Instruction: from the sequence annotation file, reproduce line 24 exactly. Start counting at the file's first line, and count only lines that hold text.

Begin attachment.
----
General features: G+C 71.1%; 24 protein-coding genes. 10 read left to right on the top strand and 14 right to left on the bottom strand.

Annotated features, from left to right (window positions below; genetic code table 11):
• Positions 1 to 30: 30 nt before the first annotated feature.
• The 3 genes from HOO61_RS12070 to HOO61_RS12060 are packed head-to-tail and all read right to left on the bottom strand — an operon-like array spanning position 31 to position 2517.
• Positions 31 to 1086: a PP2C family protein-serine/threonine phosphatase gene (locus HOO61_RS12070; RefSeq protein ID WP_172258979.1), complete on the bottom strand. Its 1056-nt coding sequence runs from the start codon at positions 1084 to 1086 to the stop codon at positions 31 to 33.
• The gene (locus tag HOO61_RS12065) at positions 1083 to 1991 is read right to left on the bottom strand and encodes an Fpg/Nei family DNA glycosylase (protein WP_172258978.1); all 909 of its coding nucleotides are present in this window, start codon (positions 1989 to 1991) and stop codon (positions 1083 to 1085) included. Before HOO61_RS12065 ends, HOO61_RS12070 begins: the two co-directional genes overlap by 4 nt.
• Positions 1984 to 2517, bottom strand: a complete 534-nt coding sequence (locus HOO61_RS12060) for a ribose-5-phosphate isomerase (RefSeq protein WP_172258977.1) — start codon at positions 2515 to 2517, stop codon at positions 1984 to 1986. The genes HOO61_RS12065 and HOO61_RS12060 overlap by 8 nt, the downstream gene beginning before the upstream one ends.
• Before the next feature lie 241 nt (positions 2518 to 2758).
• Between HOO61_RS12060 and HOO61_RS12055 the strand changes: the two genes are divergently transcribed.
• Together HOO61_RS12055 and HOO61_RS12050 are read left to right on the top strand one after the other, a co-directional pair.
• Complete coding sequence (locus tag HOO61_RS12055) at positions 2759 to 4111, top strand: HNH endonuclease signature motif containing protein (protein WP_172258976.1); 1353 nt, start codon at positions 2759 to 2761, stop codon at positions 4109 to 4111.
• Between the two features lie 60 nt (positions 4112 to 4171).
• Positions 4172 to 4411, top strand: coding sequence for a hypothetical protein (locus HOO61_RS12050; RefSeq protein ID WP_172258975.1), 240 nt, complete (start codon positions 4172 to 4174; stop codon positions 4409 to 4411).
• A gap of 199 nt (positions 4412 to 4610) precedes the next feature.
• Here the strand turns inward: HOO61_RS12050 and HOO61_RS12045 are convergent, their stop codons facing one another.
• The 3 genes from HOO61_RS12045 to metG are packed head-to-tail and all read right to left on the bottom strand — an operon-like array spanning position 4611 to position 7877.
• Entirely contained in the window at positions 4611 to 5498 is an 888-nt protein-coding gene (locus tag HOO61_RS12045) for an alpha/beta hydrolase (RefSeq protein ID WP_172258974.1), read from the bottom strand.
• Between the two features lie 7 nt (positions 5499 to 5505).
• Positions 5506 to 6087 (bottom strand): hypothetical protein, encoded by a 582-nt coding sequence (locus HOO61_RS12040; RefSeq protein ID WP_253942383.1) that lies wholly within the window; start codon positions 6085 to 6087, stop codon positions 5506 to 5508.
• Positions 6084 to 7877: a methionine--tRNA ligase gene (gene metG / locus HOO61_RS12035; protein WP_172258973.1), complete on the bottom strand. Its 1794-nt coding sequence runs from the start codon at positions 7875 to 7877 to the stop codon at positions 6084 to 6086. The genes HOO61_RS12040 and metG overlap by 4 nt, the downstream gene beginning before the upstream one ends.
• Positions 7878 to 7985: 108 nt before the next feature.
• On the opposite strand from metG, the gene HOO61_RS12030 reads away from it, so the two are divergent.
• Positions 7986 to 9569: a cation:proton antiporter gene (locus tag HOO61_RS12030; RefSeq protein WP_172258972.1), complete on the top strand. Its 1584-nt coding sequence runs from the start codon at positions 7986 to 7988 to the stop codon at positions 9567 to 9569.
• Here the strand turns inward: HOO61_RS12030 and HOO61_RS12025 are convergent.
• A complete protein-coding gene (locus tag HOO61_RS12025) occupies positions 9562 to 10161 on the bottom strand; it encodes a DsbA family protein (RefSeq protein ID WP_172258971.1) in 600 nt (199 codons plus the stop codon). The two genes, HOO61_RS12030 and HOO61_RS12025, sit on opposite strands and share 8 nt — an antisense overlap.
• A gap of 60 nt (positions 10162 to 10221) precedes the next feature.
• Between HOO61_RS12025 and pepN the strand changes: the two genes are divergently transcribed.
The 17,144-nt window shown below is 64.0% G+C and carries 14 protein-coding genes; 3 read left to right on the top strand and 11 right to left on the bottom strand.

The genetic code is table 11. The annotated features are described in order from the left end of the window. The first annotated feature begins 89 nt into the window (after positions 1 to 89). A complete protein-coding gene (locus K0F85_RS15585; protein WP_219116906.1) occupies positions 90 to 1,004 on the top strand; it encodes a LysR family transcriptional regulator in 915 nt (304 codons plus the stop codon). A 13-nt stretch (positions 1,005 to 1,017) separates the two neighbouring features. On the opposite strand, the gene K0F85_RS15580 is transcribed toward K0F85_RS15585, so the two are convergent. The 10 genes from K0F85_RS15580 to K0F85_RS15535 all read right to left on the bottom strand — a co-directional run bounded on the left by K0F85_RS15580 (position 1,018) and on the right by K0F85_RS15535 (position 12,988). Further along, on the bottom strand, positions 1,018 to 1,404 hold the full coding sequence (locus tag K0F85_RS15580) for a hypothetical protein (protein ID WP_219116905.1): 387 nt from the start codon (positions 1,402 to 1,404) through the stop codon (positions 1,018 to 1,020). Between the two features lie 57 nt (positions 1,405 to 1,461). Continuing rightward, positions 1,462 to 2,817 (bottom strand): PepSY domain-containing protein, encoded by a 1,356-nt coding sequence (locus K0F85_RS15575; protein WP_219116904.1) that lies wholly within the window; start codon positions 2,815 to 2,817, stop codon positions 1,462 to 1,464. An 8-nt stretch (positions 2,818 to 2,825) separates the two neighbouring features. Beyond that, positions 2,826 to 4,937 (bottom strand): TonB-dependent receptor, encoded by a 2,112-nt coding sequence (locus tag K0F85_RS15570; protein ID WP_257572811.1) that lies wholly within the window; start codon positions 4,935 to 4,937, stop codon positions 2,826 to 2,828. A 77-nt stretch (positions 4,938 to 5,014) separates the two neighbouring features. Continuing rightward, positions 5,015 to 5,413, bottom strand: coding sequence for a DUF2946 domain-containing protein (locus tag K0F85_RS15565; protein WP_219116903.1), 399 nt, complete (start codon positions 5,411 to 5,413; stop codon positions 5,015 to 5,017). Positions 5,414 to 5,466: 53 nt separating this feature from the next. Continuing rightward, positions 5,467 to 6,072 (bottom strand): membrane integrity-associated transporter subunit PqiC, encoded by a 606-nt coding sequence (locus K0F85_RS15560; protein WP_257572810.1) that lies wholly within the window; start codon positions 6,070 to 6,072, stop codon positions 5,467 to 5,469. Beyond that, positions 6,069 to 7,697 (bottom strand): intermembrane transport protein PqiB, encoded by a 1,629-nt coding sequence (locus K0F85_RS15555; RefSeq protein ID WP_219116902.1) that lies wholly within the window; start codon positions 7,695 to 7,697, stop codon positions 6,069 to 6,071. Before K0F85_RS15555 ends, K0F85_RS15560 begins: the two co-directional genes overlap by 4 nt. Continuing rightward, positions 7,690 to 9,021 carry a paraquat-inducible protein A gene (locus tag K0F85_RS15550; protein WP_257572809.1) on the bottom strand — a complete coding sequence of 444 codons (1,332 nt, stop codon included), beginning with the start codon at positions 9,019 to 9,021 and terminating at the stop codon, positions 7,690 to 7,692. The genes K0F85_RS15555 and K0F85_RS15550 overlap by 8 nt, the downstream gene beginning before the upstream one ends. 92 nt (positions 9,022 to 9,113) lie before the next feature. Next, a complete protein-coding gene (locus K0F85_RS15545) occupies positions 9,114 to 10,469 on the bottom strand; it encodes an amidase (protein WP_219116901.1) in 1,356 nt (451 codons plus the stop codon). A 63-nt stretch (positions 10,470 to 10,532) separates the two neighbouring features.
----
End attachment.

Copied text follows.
• Here the strand turns inward: HOO61_RS12030 and HOO61_RS12025 are convergent.